The bumper support, and motor plate attached.  I have a fancy blue motor plate from my TRF201, if I ever end up rebuilding this things front end, it's getting transplated.

It's the fact that this is a buggy transmission, will come to bite us later.

That's a monster spur.  And 48pitch.  

The whole front end of the car, is built around this little bridge.  It holds the shock pivots, the shock mounts, the top of the steering posts, and this links the transmission with the top of the chassis tub.

A steering bridge.  

So many screws.  So much sorting.  

It's a bit tricky to get the steering posts installed tightly.  They should be locktited.  

The screws to hold the front bridge down, are both keyed on the bottom, and use tapered screws on the top.  This assembly is very tightly bound to the chassis.  I, like, that.

These parts are TRF418 compatible, or TB03.  It's good to know that.  Same for the knuckles and rear uprights.  

This looks spookily like the back of a 2wd buggy.  yet.. it's the front.  Those blocks on the chassis, let you alter wheelbase slightly, and if you do some shimming under them, you can also build in some anti-squat or anti-dive.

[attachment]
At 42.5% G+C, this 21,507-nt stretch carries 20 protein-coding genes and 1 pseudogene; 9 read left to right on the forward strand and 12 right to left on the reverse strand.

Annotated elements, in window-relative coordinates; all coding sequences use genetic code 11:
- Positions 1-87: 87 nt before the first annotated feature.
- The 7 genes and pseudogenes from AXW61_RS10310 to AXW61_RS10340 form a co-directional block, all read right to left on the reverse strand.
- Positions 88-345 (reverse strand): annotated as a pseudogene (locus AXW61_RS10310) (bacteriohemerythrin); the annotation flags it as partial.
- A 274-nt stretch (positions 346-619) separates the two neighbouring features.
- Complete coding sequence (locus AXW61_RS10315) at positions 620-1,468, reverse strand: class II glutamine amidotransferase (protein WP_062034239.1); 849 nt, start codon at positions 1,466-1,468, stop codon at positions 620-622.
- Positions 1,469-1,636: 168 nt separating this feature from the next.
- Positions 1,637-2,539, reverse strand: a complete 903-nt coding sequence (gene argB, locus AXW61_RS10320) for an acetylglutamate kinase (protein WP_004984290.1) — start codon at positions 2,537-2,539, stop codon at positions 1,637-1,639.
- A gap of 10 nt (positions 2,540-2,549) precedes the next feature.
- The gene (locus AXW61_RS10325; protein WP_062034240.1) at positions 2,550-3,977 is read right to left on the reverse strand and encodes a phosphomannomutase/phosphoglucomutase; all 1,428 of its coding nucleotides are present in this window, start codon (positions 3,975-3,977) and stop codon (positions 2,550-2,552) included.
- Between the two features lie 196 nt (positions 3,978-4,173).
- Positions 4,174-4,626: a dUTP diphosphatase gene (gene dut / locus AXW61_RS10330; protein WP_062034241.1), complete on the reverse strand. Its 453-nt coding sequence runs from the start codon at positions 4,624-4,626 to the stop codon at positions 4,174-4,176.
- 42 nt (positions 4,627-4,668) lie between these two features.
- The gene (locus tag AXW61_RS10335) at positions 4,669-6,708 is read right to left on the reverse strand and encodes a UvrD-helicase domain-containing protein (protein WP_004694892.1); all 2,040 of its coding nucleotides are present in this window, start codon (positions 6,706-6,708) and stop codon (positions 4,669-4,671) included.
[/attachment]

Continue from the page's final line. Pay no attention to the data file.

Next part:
There is a tricky bit of installing the transmission, where you need toflip up a part on the transmission to meet the suspension bridge.  But it's not hard the second time you do it.

They're not bloody yet.  But these are the knuckles.  

It still looks like a buggy back end.  

Now we build the back end.

This is the rear shock tower, rear upright, and rear upper suspension mounts.  

Which then gets bolted down to the rear suspension carrier plate.  You can adjust rear toe using new mounting blocks.


And it all builds up like that.  That whole assembley is attached to the car using six screws.  

In its home.

I think I spent a few hours just messing around with the car in this state.  I found the suspension arms quite satisfying to flop around.

It doens't weigh a lot, 550g all told.  

Another shot of the car's weight.  972g, ready to run, but without battery.  

The servo I installed, wasn't up to the task.  The DRFT-303 is "ok" for a lot of things, but once you start going fast, the 303 just doesn't center well enough, and is much slower than it's specs would indicate.

Sharp eyed viewers will notice the colored springs, the upgrades started in earnest.  These aluminum turnbuckles are .9g lighter than the steel ones.  

I couldn't find any FWD bodies that made me happy.  And being of the gran turismo generation, I love me some GT-R.  This is a $8 body and it comes painted.  It's nice and light, and is in the spirit of USGT.

We'll visit the car again sometime soon.